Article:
This is partly the case in English: every noun is either singular or plural (a few forms, such as "fish" and "cannon", can be either, according to context), and at least some modifiers of nouns—namely the demonstratives, the personal pronouns, the articles, and verbs—are inflected to agree with the number of the nouns to which they refer: "this car" and "these cars" are correct, while "*this cars" or "*these car" are ungrammatical and, therefore, incorrect. However, adjectives are not inflected, and some verb forms do not distinguish between singular and plural ("She/They went", "She/They can go", "She/They had gone", "She/They will go"). Only count nouns can be freely used in the singular and in the plural. Mass nouns, like "milk", "gold", and "furniture", are normally invariable in number.[2] (In some cases, a normally mass noun X may be used as a count noun to collect several distinct kinds of X into an enumerable group; for example, a cheesemaker might speak of goat, sheep, and cow milk as milks.) Many languages distinguish between count nouns and mass nouns.

Not all languages have number as a grammatical category. In those that do not, quantity must be expressed either directly, with numerals, or indirectly, through optional quantifiers. However, many of these languages compensate[clarification needed] for the lack of grammatical number with an extensive system of measure words.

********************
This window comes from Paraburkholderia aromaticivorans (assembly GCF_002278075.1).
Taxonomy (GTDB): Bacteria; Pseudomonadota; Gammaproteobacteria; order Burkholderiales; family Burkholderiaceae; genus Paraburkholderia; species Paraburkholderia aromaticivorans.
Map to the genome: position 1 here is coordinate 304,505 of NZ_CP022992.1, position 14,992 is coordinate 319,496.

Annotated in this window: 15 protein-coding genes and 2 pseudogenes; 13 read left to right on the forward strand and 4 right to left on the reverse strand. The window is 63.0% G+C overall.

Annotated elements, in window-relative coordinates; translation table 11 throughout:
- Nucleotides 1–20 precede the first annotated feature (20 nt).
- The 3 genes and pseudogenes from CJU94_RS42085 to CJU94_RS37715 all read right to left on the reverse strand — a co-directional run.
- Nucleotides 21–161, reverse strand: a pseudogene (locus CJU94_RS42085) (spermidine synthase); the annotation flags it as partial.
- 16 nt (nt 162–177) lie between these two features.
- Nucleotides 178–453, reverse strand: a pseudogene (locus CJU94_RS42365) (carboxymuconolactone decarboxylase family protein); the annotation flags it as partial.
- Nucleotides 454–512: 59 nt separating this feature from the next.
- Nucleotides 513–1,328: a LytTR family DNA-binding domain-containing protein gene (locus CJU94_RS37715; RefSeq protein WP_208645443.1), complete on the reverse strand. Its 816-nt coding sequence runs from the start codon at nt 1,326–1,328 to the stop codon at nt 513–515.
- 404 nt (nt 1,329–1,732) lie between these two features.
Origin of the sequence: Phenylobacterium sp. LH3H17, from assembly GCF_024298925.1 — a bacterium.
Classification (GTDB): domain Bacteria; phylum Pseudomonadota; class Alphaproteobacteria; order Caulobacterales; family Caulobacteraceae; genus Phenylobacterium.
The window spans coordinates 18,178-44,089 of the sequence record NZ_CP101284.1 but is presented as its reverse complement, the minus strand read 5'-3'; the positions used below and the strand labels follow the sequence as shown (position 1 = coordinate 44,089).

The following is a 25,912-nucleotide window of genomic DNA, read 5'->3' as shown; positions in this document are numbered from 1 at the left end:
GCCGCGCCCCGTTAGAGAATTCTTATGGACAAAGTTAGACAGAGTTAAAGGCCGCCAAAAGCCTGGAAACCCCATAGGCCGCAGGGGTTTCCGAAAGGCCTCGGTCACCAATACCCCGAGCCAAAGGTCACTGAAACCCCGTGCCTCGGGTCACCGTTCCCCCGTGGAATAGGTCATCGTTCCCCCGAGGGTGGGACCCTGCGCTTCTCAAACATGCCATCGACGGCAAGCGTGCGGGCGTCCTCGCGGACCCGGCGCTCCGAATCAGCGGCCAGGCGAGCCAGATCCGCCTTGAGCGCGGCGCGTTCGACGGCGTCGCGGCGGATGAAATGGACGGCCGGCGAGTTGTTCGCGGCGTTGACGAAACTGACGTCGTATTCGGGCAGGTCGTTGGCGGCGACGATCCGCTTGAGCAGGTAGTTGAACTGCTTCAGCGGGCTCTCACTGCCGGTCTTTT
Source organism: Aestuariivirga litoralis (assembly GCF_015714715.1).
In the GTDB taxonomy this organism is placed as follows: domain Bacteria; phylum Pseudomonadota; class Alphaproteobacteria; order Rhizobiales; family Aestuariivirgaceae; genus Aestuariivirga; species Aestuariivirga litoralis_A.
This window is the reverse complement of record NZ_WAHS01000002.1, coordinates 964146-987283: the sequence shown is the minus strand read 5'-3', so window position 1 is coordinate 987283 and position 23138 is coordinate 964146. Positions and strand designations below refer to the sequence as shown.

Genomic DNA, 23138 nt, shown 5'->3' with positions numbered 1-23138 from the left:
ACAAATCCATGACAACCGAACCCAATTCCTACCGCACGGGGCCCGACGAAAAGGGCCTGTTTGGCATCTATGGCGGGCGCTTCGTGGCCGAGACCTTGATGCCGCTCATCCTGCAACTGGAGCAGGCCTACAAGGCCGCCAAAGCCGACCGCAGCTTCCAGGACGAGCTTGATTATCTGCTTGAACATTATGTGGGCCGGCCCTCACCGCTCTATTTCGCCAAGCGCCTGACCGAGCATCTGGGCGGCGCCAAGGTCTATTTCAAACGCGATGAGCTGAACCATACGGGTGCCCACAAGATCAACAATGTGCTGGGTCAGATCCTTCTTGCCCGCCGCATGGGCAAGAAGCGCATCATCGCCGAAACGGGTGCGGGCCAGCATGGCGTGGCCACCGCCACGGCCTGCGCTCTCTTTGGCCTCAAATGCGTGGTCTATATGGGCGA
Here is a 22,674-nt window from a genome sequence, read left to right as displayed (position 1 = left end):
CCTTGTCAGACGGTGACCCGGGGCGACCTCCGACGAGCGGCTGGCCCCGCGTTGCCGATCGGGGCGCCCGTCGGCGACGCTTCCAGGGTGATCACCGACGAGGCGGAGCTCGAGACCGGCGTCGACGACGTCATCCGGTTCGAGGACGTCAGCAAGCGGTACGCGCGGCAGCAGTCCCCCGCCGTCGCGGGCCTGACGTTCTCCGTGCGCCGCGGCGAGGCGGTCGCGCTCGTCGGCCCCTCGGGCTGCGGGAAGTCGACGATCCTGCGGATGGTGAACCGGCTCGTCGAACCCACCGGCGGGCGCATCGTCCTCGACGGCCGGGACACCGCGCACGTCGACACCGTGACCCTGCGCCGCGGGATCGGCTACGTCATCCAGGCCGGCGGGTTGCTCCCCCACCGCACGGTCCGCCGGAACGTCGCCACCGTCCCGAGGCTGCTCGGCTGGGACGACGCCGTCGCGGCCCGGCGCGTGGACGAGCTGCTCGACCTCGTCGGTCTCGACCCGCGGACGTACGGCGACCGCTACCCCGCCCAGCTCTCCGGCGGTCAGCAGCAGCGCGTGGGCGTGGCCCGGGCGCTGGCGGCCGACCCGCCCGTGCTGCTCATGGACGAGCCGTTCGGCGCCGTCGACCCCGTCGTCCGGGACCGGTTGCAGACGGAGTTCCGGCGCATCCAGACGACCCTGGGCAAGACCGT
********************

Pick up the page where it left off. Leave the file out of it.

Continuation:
Joseph Greenberg has proposed a number category hierarchy as a linguistic universal: "No language has a trial number unless it has a dual. No language has a dual unless it has a plural."[3] This hierarchy does not account for the paucal.[4]

Geographical distribution

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Obligatory plural marking of all nouns is found throughout western and northern Eurasia and in most parts of Africa. The rest of the world presents a heterogeneous picture. Optional plural marking is particularly common in Southeast and East Asia and Australian languages, and complete lack of plural marking is particularly found in New Guinea and Australian languages. In addition to the areal correlations, there also seems to be at least one correlation with morphological typology: isolating languages appear to favor no or non-obligatory plural marking. This can be seen particularly in Africa, where optionality or absence of plural marking is found particularly in the isolating languages of West Africa.[5][6]

Types of number

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Singular and plural